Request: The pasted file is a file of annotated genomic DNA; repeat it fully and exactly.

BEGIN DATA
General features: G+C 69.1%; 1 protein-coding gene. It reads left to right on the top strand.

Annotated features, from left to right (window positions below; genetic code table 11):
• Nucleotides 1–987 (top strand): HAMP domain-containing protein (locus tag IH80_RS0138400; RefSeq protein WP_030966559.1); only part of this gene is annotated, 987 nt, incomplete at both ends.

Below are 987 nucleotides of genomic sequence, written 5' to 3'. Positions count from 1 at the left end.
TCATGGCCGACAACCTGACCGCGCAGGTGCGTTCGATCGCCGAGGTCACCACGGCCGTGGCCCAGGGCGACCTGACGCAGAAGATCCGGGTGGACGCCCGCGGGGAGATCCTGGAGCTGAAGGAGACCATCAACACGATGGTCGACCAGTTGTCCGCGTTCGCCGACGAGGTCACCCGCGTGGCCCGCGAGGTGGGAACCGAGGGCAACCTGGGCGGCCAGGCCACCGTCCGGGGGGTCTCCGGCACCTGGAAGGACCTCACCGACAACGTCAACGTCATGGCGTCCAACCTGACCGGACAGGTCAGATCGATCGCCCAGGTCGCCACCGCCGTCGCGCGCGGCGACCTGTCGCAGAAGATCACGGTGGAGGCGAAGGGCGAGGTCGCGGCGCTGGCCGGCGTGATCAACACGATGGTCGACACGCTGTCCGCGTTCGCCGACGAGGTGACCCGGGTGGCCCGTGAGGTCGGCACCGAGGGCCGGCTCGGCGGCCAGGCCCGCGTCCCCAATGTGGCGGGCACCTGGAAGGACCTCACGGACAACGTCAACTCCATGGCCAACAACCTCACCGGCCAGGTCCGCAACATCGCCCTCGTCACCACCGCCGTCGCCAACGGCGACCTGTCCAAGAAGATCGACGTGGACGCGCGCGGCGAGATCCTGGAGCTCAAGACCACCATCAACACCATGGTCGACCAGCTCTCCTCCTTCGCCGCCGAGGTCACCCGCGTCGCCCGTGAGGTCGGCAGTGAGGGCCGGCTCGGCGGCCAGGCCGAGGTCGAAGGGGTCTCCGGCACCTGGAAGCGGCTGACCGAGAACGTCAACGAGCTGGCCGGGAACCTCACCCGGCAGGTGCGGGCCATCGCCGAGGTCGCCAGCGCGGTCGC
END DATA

General features: G+C 69.1%; 1 protein-coding gene. It reads left to right on the top strand.

Annotated features, from left to right (window positions below; genetic code table 11):
• Nucleotides 1–987 (top strand): HAMP domain-containing protein (locus tag IH80_RS0138400; RefSeq protein WP_030966559.1); only part of this gene is annotated, 987 nt, incomplete at both ends.

Below are 987 nucleotides of genomic sequence, written 5' to 3'. Positions count from 1 at the left end.
TCATGGCCGACAACCTGACCGCGCAGGTGCGTTCGATCGCCGAGGTCACCACGGCCGTGGCCCAGGGCGACCTGACGCAGAAGATCCGGGTGGACGCCCGCGGGGAGATCCTGGAGCTGAAGGAGACCATCAACACGATGGTCGACCAGTTGTCCGCGTTCGCCGACGAGGTCACCCGCGTGGCCCGCGAGGTGGGAACCGAGGGCAACCTGGGCGGCCAGGCCACCGTCCGGGGGGTCTCCGGCACCTGGAAGGACCTCACCGACAACGTCAACGTCATGGCGTCCAACCTGACCGGACAGGTCAGATCGATCGCCCAGGTCGCCACCGCCGTCGCGCGCGGCGACCTGTCGCAGAAGATCACGGTGGAGGCGAAGGGCGAGGTCGCGGCGCTGGCCGGCGTGATCAACACGATGGTCGACACGCTGTCCGCGTTCGCCGACGAGGTGACCCGGGTGGCCCGTGAGGTCGGCACCGAGGGCCGGCTCGGCGGCCAGGCCCGCGTCCCCAATGTGGCGGGCACCTGGAAGGACCTCACGGACAACGTCAACTCCATGGCCAACAACCTCACCGGCCAGGTCCGCAACATCGCCCTCGTCACCACCGCCGTCGCCAACGGCGACCTGTCCAAGAAGATCGACGTGGACGCGCGCGGCGAGATCCTGGAGCTCAAGACCACCATCAACACCATGGTCGACCAGCTCTCCTCCTTCGCCGCCGAGGTCACCCGCGTCGCCCGTGAGGTCGGCAGTGAGGGCCGGCTCGGCGGCCAGGCCGAGGTCGAAGGGGTCTCCGGCACCTGGAAGCGGCTGACCGAGAACGTCAACGAGCTGGCCGGGAACCTCACCCGGCAGGTGCGGGCCATCGCCGAGGTCGCCAGCGCGGTCGC